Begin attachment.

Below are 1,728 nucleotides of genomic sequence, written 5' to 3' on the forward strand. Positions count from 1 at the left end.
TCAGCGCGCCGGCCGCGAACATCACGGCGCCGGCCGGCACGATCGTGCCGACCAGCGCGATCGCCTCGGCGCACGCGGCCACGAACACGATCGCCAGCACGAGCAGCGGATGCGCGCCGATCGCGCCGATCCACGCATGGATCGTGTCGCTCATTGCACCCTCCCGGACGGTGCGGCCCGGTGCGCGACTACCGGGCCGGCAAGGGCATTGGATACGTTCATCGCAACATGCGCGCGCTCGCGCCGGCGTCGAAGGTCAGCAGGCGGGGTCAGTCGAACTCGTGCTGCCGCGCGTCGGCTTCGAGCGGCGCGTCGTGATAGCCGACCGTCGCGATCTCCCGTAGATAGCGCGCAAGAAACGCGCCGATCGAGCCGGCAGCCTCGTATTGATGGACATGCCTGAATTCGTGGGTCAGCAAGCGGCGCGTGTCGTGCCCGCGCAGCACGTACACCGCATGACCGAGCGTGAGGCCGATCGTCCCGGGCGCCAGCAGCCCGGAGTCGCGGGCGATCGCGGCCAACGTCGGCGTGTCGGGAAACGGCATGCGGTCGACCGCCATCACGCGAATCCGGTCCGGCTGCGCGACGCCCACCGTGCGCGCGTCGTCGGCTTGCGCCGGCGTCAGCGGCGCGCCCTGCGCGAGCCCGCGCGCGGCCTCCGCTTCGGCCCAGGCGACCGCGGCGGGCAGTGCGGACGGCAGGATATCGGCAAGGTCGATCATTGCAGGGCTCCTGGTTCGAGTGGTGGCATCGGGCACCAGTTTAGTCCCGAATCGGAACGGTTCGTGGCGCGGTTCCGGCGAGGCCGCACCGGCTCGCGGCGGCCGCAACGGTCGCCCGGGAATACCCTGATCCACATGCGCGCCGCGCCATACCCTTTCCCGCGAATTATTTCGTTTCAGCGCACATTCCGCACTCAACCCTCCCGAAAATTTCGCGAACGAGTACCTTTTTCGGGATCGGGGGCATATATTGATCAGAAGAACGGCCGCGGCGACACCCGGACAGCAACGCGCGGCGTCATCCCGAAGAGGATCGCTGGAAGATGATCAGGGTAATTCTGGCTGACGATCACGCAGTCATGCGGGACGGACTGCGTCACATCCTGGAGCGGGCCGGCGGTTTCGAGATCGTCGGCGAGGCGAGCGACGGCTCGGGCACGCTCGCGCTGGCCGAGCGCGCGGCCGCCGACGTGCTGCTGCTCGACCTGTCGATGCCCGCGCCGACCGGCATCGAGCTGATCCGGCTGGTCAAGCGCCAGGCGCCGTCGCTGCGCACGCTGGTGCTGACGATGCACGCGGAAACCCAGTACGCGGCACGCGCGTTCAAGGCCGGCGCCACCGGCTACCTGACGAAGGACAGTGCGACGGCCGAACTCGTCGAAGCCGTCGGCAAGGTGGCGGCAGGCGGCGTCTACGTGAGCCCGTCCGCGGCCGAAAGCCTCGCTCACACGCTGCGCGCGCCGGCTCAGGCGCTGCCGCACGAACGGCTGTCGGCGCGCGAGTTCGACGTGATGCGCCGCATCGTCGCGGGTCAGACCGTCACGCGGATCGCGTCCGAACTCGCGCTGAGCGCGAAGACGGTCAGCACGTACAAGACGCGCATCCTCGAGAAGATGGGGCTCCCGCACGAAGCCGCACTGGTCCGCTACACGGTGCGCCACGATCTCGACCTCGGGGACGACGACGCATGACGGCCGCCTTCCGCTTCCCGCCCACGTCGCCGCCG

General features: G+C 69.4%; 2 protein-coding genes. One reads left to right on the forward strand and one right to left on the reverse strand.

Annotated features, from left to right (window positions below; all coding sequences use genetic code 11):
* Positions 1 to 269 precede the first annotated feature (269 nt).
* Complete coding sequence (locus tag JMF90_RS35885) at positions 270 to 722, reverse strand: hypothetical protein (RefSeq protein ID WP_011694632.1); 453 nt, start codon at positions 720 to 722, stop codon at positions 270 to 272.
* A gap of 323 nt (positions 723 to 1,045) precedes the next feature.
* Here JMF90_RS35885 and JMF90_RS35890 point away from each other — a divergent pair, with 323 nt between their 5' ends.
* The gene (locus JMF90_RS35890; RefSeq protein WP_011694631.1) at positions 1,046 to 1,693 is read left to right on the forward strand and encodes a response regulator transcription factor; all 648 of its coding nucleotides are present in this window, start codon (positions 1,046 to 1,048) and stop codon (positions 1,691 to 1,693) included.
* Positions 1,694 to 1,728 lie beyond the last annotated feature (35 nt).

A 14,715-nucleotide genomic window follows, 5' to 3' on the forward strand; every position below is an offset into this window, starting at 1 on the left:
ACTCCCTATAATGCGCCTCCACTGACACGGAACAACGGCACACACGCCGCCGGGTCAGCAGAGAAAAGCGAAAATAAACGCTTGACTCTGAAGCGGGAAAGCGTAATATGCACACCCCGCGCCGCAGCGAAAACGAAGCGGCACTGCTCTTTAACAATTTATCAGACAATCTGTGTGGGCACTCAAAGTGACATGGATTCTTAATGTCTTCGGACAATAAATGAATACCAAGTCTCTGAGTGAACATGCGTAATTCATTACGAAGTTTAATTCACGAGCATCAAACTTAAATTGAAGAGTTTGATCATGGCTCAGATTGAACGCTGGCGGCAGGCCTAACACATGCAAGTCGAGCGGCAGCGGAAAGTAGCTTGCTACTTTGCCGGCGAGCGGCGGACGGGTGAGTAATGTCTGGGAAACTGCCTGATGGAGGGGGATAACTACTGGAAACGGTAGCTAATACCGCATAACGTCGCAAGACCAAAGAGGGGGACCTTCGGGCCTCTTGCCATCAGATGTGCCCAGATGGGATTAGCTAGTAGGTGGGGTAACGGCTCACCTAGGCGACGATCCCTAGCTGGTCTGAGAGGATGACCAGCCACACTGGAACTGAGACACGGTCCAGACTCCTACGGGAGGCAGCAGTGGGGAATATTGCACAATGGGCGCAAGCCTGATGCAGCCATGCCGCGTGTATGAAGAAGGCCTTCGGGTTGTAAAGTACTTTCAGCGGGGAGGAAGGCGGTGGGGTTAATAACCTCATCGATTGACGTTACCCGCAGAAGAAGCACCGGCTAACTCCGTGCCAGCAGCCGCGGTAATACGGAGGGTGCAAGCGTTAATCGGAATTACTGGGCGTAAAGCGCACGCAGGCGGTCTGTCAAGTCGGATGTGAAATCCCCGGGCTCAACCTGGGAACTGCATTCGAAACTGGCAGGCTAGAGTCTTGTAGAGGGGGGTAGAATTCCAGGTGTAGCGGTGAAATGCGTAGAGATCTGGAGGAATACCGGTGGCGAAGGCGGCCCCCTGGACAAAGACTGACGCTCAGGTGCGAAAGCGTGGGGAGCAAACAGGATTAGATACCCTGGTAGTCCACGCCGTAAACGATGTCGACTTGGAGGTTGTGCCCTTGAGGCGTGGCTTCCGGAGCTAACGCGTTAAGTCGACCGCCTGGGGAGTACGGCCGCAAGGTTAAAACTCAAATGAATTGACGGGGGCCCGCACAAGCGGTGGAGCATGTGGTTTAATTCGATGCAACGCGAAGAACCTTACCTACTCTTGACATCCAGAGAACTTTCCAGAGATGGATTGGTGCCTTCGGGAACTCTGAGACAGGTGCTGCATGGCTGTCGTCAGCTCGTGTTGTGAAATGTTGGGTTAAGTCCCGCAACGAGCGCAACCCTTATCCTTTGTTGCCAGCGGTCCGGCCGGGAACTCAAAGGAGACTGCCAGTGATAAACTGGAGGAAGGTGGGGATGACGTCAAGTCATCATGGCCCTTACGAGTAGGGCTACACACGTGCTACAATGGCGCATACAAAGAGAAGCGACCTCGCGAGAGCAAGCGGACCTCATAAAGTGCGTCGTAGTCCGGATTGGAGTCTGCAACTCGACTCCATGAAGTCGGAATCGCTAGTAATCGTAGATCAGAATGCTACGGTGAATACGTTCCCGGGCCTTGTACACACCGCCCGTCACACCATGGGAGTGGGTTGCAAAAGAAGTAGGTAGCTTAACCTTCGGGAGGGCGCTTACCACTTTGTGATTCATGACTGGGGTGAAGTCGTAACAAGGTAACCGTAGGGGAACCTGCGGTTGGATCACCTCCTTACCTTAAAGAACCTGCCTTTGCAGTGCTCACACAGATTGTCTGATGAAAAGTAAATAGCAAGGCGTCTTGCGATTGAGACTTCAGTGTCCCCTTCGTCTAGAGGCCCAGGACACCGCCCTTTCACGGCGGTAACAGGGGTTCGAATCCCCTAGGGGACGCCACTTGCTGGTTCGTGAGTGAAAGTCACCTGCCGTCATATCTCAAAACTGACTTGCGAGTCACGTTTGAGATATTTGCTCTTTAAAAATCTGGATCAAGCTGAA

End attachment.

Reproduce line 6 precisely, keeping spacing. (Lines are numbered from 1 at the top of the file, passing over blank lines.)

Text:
* Complete coding sequence (locus tag JMF90_RS35885) at positions 270 to 722, reverse strand: hypothetical protein (RefSeq protein ID WP_011694632.1); 453 nt, start codon at positions 720 to 722, stop codon at positions 270 to 272.